Chondrites form the most common type of stony meteorite (the other main type are known as achondrites) and account for roughly 86% of all meteorite falls. They typically contain chondrules, millimetre-sized grains of silicate material that are thought to have condensed straight from the solar nebula, and appear to have remained essentially unchanged since their formation in the early Solar System.
Apart from the absence of hydrogen and helium, the primary chemical composition of chondrites is the same as that of the original solar nebula, indicating that they have not undergone a period of extended or extreme heating since their formation. This suggests that they originate from non-differentiated objects, such as smaller asteroids, and the observed variations in composition were most likely established as the parent body accreted from the solar nebula at different distances from the Sun.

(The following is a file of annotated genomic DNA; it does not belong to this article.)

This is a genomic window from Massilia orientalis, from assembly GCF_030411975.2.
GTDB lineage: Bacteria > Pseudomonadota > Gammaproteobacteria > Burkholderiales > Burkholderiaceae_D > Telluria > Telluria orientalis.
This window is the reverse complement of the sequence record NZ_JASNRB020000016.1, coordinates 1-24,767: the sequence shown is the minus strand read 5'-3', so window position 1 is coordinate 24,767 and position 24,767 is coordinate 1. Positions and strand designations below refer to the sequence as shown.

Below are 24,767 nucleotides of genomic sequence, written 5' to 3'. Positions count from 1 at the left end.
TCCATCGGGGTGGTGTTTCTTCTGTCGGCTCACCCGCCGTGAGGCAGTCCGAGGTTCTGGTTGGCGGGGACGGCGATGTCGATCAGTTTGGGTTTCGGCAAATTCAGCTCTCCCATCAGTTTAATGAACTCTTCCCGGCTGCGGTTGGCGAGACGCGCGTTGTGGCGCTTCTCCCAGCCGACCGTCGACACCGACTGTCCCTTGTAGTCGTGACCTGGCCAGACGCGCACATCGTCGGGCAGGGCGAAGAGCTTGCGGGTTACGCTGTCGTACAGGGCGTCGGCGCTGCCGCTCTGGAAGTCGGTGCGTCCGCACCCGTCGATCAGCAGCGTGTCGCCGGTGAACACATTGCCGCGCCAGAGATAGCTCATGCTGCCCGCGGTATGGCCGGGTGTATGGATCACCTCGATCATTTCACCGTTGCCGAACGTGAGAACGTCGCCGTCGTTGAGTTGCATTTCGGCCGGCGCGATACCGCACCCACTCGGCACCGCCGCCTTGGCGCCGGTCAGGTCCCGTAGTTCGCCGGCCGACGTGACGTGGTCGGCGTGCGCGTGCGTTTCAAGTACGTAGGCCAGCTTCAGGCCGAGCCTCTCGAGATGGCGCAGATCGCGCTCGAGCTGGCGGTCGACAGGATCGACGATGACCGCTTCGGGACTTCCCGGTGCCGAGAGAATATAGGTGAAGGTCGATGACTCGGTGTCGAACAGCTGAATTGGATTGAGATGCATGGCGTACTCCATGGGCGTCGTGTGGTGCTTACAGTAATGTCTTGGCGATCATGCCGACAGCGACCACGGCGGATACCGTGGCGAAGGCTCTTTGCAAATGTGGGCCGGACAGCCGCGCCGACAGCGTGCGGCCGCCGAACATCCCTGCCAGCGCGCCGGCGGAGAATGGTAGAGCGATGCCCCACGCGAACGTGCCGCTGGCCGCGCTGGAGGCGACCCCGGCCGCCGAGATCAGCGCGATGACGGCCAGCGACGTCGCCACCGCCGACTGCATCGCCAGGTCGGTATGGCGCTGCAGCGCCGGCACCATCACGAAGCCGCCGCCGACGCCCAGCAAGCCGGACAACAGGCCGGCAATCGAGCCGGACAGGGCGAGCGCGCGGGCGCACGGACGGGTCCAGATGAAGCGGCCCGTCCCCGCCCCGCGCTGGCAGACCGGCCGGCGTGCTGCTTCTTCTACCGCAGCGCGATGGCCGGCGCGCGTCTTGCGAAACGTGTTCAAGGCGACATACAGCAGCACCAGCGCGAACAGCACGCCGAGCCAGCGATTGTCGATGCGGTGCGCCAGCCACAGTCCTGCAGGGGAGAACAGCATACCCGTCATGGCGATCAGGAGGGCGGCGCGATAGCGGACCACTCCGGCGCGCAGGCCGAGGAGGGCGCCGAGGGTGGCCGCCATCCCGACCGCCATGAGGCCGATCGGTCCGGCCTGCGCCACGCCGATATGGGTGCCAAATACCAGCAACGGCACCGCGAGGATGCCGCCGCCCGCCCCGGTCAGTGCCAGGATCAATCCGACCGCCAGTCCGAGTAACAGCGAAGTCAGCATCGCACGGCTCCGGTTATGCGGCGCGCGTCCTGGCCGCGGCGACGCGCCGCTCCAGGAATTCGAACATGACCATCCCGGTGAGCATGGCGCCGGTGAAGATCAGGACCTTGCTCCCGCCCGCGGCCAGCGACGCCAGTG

These compositional variations allow chondrites to be sub-divided into three main groups:
Although their primary composition matches that of the solar nebula, the chemical and isotopal composition of chondrites has been altered by secondary processes. The degree to which the chondrite has been altered is indicated by an integer between 1 and 7. Specifically, chondrite types 1 and 2 have been chemically altered in the presence of abundant water, while types 3 to 7 display progressively more heat-induced alterations to both the chondrules and the chondrite itself.